But it's not clear what role animals play in its transmission to humans
TUESDAY, Dec. 17, 2013 (HealthDay News) -- Scientists say they have the first definitive proof that a deadly respiratory virus in the Middle East infects camels in addition to humans.
The finding may help researchers find ways to control the spread of the virus.
Using gene sequencing, the research team found that three camels from a site where two people contracted Middle East respiratory syndrome coronavirus (MERS) were also infected with the virus.
The location was a small livestock barn in Qatar. In October, the 61-year-old barn owner was diagnosed with MERS, followed by a 23-year-old man who worked at the barn.
Within a week of the barn owner's diagnosis, samples were collected from 14 dromedary camels at the barn. The samples were sent to laboratories in the Netherlands for genetic analysis and antibody testing.
The genetic analyses confirmed the presence of MERS in three camels. Genetically, the viruses in the camels were very similar -- but not identical -- to those that infected the barn owner and worker.
All 14 camels had antibodies to MERS, which suggests that the virus had been circulating among them for some time, enabling most of them to develop immunity against infection, according to the study published Dec. 17 in The Lancet Infectious Diseases.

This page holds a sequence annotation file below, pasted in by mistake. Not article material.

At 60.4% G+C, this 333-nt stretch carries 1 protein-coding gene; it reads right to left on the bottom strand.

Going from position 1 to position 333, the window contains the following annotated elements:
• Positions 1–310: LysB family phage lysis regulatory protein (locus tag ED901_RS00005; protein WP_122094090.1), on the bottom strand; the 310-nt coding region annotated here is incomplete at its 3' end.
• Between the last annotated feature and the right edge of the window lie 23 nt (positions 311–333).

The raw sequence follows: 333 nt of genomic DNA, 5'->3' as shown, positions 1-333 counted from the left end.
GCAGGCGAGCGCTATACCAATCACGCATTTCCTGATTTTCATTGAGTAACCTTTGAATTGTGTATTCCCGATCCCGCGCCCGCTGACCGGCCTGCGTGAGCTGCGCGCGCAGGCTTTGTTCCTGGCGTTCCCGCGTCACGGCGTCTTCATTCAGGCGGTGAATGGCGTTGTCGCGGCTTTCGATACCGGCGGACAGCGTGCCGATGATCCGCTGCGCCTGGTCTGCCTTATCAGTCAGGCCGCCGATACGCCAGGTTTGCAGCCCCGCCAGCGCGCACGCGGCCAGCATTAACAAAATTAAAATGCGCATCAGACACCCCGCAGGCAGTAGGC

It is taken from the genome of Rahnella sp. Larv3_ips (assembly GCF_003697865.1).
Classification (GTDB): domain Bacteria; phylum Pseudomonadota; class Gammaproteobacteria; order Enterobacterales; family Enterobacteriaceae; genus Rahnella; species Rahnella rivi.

While the findings provide proof that camels can be infected with MERS, it's not possible to determine whether the camels infected the two men or vice versa, said the researchers from the Netherlands and Qatar.
It's also possible that the men and the camels were infected by another as-yet unknown source such as cattle, sheep, goats or wildlife, the researchers added. Further investigation into the infections is under way.
"An understanding of the role of animals in the transmission of (MERS) is urgently needed to inform control efforts," Neil Ferguson and Maria Van Kerkhove, of Imperial College London in England, wrote in an accompanying editorial in the journal. "This virus can spread from person to person, sometimes causing substantial outbreaks, but whether the virus is capable of self-sustained (i.e., epidemic) human-to-human transmission is unknown."
If self-sustained transmission in people is not yet under way, the researchers said, intensive control and risk-reduction measures targeting affected animal species and their handlers might eliminate the virus from the human population. "Conversely, if (animal) exposure causes only a small fraction of human infections, then even intensive veterinary control efforts would have little effect on cases in people," they concluded.
The U.S. Centers for Disease Control and Prevention has more about MERS (http://www.cdc.gov/coronavirus/mers/index.html ).
SOURCE: The Lancet Infectious Diseases, news release, Dec. 16, 2013